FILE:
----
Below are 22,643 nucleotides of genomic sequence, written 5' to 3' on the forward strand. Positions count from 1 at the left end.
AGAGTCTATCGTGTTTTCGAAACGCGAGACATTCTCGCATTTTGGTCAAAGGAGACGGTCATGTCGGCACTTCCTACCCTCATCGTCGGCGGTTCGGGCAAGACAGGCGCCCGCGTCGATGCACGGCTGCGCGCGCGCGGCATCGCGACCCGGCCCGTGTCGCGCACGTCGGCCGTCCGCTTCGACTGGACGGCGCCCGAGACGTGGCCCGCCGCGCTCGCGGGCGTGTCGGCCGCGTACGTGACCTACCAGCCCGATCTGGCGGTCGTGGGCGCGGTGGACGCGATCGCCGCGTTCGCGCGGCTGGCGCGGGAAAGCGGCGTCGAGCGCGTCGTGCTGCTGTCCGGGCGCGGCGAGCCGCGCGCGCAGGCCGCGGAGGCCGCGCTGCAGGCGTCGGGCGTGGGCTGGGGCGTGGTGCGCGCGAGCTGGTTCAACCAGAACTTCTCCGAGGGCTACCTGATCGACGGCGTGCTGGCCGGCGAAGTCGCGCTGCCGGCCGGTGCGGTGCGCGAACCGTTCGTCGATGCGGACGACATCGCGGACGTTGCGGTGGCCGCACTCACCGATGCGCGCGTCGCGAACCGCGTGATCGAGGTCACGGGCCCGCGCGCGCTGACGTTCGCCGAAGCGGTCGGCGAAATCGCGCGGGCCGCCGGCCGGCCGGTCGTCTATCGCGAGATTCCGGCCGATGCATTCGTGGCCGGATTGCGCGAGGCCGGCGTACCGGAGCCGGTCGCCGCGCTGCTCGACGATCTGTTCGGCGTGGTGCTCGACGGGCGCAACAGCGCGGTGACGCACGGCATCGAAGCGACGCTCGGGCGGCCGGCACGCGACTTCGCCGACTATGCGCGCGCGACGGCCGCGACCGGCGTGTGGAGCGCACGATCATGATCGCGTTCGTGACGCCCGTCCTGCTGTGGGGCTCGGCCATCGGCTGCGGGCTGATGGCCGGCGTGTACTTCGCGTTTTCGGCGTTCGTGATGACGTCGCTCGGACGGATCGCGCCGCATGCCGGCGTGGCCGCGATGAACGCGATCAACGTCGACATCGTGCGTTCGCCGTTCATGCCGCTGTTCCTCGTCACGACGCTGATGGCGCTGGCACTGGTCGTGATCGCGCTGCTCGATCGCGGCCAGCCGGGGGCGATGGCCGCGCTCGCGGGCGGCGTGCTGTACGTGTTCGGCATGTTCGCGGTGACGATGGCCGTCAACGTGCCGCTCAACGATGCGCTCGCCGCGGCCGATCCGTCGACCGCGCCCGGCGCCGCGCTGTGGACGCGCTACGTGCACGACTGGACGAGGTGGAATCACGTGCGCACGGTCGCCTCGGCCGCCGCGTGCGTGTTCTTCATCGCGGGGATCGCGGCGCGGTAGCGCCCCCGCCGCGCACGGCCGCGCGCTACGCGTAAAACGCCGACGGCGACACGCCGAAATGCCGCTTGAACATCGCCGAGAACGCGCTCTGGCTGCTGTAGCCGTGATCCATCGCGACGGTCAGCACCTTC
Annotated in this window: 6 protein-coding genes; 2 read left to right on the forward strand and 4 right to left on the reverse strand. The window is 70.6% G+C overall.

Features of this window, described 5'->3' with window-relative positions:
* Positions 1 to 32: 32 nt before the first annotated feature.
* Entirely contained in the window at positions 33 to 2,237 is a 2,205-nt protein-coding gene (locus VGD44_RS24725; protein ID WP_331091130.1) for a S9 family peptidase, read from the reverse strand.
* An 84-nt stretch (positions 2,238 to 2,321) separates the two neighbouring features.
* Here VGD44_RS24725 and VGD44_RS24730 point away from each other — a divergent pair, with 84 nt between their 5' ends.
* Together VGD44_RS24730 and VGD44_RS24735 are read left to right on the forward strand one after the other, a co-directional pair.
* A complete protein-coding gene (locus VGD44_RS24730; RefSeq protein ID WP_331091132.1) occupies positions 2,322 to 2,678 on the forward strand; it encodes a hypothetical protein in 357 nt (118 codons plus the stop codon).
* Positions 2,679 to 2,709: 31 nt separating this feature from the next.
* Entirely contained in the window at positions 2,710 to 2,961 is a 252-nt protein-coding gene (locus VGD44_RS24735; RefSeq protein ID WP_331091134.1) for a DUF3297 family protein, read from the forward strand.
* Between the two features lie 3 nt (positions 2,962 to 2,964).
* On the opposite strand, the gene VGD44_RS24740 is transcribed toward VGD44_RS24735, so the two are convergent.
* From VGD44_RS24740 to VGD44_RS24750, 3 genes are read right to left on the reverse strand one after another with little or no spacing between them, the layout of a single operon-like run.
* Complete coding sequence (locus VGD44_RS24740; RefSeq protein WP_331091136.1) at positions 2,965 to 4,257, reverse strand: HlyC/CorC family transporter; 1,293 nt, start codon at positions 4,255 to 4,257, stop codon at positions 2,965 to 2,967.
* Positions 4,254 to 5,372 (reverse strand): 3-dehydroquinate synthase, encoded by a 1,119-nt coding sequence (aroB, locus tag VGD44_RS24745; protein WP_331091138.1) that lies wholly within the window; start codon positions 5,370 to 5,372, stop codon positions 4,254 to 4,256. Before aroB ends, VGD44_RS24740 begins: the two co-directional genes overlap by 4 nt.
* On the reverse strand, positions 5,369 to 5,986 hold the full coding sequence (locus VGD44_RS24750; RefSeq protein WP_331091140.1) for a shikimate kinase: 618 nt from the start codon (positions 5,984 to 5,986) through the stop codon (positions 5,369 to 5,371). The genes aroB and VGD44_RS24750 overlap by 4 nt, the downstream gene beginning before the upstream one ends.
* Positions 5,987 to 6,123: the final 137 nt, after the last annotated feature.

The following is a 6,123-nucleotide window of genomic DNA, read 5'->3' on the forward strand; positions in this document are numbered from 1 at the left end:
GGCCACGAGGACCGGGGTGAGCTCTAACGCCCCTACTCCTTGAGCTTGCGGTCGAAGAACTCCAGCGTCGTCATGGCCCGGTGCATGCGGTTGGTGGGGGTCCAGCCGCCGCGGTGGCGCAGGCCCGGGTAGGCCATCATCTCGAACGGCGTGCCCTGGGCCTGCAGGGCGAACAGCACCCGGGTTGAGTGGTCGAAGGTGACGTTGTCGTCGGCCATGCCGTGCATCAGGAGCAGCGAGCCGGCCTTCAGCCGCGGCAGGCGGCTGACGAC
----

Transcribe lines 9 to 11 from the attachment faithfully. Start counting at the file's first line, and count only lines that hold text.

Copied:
* Together VGD44_RS24730 and VGD44_RS24735 are read left to right on the forward strand one after the other, a co-directional pair.
* A complete protein-coding gene (locus VGD44_RS24730; RefSeq protein ID WP_331091132.1) occupies positions 2,322 to 2,678 on the forward strand; it encodes a hypothetical protein in 357 nt (118 codons plus the stop codon).
* Positions 2,679 to 2,709: 31 nt separating this feature from the next.